Drepanophycales

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Drepanophycales
Temporal range: late Silurian to Devonian
Asteroxylon.jpg
Asteroxylon mackiei".
Scientific classification edit
Division: Lycopodiophyta
Class: Lycopodiopsida
Order: Drepanophycales
Novák, 1961[1]
Families

Asteroxylaceae
Drepanophycaceae

Drepanophycales is an order of extinct plants of the Division Lycopodiophyta of ?Late Silurian to Late Devonian age (around 430 to 360 million years ago), found in North America, China, Russia, Europe, and Australia. Sometimes known as the Asteroxylales or Baragwanathiales.

Description[edit]

Extinct terrestrial vascular plants of the Silurian to Devonian periods. Stem of the order of several mm to several cm in diameter and several cm to several metres long, erect or arched, dichotomizing occasionally, furnished with true roots at the base. Vascular bundle an exarch actinostele, tracheids of primitive annular or helical type (so-called G-type). Stem clothed in either microphylls (leaves with a single vascular thread or 'vein'), or with leaf-like enations (unvascularized projections) with a vascular trace into the base of each enation. Homosporous, with sporangia borne singly and dehiscing by a single slit.

List of families[edit]

The following families have, at various times, been segregated within the Drepanophycales. However, Kenrick and Crane (1997) in their cladistic study place Asteroxylon in the clade Drepanophycaceae.[2] Taylor, Taylor & Krings (2009) don't use the family at all, only the order Drepanophycales, and say that Asteroxylon is sometimes included in the Drepanophycales.[3]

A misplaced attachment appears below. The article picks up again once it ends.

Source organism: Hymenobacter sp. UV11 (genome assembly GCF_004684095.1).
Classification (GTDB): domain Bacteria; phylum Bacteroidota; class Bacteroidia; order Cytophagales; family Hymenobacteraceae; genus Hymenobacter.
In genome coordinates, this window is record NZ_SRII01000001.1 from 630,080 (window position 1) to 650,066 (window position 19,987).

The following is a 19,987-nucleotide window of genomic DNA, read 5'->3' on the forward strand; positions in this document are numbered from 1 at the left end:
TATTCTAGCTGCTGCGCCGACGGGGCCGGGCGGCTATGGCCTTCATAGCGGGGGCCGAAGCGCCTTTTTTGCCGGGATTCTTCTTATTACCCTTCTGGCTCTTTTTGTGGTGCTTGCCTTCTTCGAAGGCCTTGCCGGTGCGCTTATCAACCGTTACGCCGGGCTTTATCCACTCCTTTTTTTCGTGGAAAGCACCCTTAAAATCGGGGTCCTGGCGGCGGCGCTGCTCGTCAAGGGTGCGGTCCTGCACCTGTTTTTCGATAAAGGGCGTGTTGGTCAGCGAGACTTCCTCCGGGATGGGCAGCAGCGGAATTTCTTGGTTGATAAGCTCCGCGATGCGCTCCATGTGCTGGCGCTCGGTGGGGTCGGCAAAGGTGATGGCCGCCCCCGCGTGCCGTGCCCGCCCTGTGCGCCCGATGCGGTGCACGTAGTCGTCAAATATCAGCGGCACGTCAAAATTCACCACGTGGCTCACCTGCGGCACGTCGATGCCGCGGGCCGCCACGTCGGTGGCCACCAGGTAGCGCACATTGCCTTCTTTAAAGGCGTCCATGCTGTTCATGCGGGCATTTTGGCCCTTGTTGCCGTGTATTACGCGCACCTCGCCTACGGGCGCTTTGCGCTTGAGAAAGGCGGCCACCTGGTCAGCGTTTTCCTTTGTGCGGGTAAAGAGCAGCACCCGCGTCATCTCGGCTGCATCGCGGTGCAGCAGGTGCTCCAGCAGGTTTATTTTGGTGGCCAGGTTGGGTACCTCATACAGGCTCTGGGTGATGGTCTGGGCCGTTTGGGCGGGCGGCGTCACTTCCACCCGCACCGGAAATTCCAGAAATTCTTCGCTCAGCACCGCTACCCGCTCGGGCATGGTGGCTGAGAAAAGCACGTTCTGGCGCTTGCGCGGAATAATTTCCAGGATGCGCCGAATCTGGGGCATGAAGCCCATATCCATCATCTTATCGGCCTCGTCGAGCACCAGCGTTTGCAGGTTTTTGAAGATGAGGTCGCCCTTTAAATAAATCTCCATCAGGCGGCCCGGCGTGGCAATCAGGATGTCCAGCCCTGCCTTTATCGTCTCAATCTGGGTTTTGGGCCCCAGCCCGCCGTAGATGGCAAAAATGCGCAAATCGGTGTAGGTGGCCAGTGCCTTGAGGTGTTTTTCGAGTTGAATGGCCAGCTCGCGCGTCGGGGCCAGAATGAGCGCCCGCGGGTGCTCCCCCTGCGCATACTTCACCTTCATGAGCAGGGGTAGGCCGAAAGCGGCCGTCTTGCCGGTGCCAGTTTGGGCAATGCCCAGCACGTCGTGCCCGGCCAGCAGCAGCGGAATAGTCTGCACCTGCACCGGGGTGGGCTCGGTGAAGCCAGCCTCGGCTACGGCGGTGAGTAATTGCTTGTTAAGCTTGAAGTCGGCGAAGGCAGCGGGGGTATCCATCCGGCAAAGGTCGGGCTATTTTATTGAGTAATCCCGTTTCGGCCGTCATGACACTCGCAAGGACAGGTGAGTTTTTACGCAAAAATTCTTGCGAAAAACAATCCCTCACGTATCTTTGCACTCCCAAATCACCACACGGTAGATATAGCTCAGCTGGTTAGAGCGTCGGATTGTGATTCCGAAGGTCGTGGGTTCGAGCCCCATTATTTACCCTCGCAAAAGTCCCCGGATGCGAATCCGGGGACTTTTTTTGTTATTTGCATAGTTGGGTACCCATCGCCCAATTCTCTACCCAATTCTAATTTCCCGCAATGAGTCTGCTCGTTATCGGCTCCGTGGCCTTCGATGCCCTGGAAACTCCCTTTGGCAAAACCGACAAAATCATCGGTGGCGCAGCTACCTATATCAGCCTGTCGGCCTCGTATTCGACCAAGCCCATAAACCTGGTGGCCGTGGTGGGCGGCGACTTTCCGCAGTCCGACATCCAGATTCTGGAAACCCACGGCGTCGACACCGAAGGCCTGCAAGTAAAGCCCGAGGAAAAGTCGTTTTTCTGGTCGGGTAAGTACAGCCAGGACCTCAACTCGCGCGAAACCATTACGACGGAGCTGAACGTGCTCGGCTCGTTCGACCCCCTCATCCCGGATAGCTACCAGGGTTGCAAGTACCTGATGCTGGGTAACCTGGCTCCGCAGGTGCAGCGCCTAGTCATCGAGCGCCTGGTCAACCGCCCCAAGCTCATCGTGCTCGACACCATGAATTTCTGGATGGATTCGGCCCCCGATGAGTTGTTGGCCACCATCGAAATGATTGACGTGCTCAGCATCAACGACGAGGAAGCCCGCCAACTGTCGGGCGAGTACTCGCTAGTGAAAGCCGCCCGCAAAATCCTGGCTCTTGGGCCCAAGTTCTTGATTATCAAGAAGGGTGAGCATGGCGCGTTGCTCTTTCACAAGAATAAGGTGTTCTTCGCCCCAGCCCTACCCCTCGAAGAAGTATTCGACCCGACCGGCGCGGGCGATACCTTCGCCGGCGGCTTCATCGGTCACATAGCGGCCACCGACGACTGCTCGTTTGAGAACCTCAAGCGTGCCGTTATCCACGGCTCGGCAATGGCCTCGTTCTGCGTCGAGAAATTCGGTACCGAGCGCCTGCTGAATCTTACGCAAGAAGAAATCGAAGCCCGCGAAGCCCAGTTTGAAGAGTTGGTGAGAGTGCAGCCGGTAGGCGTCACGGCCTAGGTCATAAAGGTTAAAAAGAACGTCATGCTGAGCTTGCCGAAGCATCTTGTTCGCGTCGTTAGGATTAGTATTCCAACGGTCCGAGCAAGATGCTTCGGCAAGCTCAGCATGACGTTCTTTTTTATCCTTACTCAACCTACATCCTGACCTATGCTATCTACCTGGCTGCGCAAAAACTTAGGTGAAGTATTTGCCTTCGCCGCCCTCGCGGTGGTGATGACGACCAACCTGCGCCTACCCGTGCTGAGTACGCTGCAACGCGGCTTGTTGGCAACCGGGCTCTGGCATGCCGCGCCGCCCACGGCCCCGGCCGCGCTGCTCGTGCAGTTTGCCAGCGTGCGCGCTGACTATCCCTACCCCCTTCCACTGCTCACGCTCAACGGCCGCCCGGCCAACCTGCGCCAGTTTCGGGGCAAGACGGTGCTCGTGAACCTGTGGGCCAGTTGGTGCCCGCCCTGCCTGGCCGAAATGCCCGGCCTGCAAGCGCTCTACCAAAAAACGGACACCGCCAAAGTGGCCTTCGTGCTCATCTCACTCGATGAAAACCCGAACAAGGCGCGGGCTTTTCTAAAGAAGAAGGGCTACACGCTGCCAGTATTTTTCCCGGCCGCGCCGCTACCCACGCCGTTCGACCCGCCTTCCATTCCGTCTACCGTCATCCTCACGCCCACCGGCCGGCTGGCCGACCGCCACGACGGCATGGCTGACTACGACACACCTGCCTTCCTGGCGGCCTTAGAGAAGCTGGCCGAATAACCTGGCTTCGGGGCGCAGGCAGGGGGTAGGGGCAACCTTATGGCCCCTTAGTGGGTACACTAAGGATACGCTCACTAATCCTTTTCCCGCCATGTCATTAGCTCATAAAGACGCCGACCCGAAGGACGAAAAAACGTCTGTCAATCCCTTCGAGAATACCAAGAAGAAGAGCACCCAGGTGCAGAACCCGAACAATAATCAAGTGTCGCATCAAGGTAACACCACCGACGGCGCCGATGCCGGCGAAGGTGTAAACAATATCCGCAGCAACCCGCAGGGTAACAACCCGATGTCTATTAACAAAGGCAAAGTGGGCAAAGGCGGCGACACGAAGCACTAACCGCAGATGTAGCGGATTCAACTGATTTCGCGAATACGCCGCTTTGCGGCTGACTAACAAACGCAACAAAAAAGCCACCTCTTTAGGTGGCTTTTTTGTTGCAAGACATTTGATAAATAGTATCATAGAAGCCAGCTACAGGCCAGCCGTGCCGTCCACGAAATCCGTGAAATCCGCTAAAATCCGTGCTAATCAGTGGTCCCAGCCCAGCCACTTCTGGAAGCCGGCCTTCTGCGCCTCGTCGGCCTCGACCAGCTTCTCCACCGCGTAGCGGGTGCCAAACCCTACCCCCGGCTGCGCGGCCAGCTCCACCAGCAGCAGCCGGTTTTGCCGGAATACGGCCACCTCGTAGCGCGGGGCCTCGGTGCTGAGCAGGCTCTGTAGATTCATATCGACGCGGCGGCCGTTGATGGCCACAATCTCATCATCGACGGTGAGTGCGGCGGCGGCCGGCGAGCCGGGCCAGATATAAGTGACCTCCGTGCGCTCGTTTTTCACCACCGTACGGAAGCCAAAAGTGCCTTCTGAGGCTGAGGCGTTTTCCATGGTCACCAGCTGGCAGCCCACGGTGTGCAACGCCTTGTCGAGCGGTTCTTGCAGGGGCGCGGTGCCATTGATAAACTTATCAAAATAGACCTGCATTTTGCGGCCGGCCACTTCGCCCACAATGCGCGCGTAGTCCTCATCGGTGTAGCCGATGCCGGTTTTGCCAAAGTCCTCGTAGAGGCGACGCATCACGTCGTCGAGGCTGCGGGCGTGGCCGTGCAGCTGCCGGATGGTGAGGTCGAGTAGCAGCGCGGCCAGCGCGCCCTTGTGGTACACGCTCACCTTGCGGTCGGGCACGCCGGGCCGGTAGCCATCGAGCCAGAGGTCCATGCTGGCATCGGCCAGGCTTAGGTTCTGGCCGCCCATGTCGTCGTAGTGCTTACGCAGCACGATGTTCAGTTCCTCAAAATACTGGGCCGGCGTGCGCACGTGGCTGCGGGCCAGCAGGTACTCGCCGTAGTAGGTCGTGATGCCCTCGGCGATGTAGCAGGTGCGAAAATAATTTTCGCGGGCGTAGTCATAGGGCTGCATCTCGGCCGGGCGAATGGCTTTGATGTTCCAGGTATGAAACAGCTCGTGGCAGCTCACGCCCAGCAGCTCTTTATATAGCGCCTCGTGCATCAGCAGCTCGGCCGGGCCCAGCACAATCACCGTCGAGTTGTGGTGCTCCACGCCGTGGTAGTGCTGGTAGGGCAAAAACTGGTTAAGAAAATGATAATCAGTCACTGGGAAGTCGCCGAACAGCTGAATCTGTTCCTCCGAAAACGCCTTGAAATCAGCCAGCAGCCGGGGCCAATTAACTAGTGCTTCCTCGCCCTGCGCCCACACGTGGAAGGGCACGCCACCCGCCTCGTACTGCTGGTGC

The anatomical details for the genera in the included families are tabulated by Gensel (1992) [4]

  • Drepanophycaceae Kräusel & Weyland
    • stem with microphylls
      • genus Drepanophycus Göppert
        • microphylls short, tapering rapidly from wide base (thorn-shaped)
        • microphylls arranged spirally or randomly on stem
        • sporangia borne on upper surface of microphylls
      • genus Baragwanathia Lang & Cookson
        • microphylls long, not tapering over most of length (strap-shaped)
        • microphylls arranged spirally on stem
        • sporangia borne axially (whether on microphylls or on stem is not known)
  • Asteroxylaceae Kidston & Lang
    • stem with unvascularized enations
      • genus Asteroxylon Kidston & Lang

Notes[edit]

  1. ^ Novák, F.A. (1961), Vyšší rostliny. Tracheophyta, Prague: Nakladatelství Československé Akademie Věd, p. 84
  2. ^ Kenrick, P.; Crane, P.R. (1997), The origin and early diversification of land plants : a cladistic study, Washington & London: Smithsonian Institution Press, ISBN 978-1-56098-729-1, p. 213
  3. ^ Taylor, T.N.; Taylor, E.L. & Krings, M. (2009), Paleobotany The Biology and Evolution of Fossil Plants (2nd ed.), Amsterdam; Boston: Academic Press, ISBN 978-0-12-373972-8, p. 270
  4. ^ Gensel, P. (1992), "Phylogenetic relationships of the zosterophylls and lycopsids: evidence from morphology, paleoecology, and cladistic methods of inference", Annals of the Missouri Botanical Garden, 79: 450–473, doi:10.2307/2399750, tables 2 & 3.